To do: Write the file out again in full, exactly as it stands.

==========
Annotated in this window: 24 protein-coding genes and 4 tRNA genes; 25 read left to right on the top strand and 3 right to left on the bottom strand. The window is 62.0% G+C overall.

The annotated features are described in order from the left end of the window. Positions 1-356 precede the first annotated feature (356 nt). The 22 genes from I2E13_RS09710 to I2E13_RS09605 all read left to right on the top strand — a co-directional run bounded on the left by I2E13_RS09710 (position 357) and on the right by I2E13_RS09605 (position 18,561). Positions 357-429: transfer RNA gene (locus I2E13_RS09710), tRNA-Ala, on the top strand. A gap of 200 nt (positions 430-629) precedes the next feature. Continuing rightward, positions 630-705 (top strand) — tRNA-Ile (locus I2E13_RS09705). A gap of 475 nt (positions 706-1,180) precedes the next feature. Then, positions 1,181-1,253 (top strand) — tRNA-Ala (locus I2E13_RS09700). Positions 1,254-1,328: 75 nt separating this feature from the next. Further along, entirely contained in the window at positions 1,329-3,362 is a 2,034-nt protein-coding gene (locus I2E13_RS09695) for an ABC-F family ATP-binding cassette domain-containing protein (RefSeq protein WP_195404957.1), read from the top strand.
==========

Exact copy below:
Annotated in this window: 24 protein-coding genes and 4 tRNA genes; 25 read left to right on the top strand and 3 right to left on the bottom strand. The window is 62.0% G+C overall.

The annotated features are described in order from the left end of the window. Positions 1-356 precede the first annotated feature (356 nt). The 22 genes from I2E13_RS09710 to I2E13_RS09605 all read left to right on the top strand — a co-directional run bounded on the left by I2E13_RS09710 (position 357) and on the right by I2E13_RS09605 (position 18,561). Positions 357-429: transfer RNA gene (locus I2E13_RS09710), tRNA-Ala, on the top strand. A gap of 200 nt (positions 430-629) precedes the next feature. Continuing rightward, positions 630-705 (top strand) — tRNA-Ile (locus I2E13_RS09705). A gap of 475 nt (positions 706-1,180) precedes the next feature. Then, positions 1,181-1,253 (top strand) — tRNA-Ala (locus I2E13_RS09700). Positions 1,254-1,328: 75 nt separating this feature from the next. Further along, entirely contained in the window at positions 1,329-3,362 is a 2,034-nt protein-coding gene (locus I2E13_RS09695) for an ABC-F family ATP-binding cassette domain-containing protein (RefSeq protein WP_195404957.1), read from the top strand.